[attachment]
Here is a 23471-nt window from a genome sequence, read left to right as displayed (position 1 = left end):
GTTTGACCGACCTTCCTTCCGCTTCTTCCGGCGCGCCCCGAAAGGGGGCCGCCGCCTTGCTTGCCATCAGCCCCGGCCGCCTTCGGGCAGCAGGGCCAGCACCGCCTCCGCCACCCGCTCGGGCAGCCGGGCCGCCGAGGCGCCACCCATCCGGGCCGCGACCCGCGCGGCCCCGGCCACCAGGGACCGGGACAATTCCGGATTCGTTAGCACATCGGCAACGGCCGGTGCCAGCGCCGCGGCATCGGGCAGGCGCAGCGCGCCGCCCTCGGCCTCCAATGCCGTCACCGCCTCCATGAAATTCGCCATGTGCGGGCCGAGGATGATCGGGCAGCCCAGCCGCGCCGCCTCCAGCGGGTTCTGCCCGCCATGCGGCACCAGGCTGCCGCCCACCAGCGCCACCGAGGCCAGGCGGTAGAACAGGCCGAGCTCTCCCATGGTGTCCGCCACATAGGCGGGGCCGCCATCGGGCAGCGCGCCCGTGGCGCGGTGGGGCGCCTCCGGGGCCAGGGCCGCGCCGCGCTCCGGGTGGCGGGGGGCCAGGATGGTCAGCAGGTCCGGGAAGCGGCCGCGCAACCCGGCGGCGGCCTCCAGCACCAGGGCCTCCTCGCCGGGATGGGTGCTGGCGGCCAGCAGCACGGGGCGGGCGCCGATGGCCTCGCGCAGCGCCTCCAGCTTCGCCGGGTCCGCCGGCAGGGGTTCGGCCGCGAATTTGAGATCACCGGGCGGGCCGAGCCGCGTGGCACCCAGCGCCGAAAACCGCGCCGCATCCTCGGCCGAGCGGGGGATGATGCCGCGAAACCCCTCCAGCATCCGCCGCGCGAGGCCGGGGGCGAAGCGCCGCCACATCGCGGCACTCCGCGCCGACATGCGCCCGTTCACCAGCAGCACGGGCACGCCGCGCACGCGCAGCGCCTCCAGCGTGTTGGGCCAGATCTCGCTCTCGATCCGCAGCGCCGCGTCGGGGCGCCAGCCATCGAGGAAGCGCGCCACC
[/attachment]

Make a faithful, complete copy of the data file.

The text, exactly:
Here is a 23471-nt window from a genome sequence, read left to right as displayed (position 1 = left end):
GTTTGACCGACCTTCCTTCCGCTTCTTCCGGCGCGCCCCGAAAGGGGGCCGCCGCCTTGCTTGCCATCAGCCCCGGCCGCCTTCGGGCAGCAGGGCCAGCACCGCCTCCGCCACCCGCTCGGGCAGCCGGGCCGCCGAGGCGCCACCCATCCGGGCCGCGACCCGCGCGGCCCCGGCCACCAGGGACCGGGACAATTCCGGATTCGTTAGCACATCGGCAACGGCCGGTGCCAGCGCCGCGGCATCGGGCAGGCGCAGCGCGCCGCCCTCGGCCTCCAATGCCGTCACCGCCTCCATGAAATTCGCCATGTGCGGGCCGAGGATGATCGGGCAGCCCAGCCGCGCCGCCTCCAGCGGGTTCTGCCCGCCATGCGGCACCAGGCTGCCGCCCACCAGCGCCACCGAGGCCAGGCGGTAGAACAGGCCGAGCTCTCCCATGGTGTCCGCCACATAGGCGGGGCCGCCATCGGGCAGCGCGCCCGTGGCGCGGTGGGGCGCCTCCGGGGCCAGGGCCGCGCCGCGCTCCGGGTGGCGGGGGGCCAGGATGGTCAGCAGGTCCGGGAAGCGGCCGCGCAACCCGGCGGCGGCCTCCAGCACCAGGGCCTCCTCGCCGGGATGGGTGCTGGCGGCCAGCAGCACGGGGCGGGCGCCGATGGCCTCGCGCAGCGCCTCCAGCTTCGCCGGGTCCGCCGGCAGGGGTTCGGCCGCGAATTTGAGATCACCGGGCGGGCCGAGCCGCGTGGCACCCAGCGCCGAAAACCGCGCCGCATCCTCGGCCGAGCGGGGGATGATGCCGCGAAACCCCTCCAGCATCCGCCGCGCGAGGCCGGGGGCGAAGCGCCGCCACATCGCGGCACTCCGCGCCGACATGCGCCCGTTCACCAGCAGCACGGGCACGCCGCGCACGCGCAGCGCCTCCAGCGTGTTGGGCCAGATCTCGCTCTCGATCCGCAGCGCCGCGTCGGGGCGCCAGCCATCGAGGAAGCGCGCCACC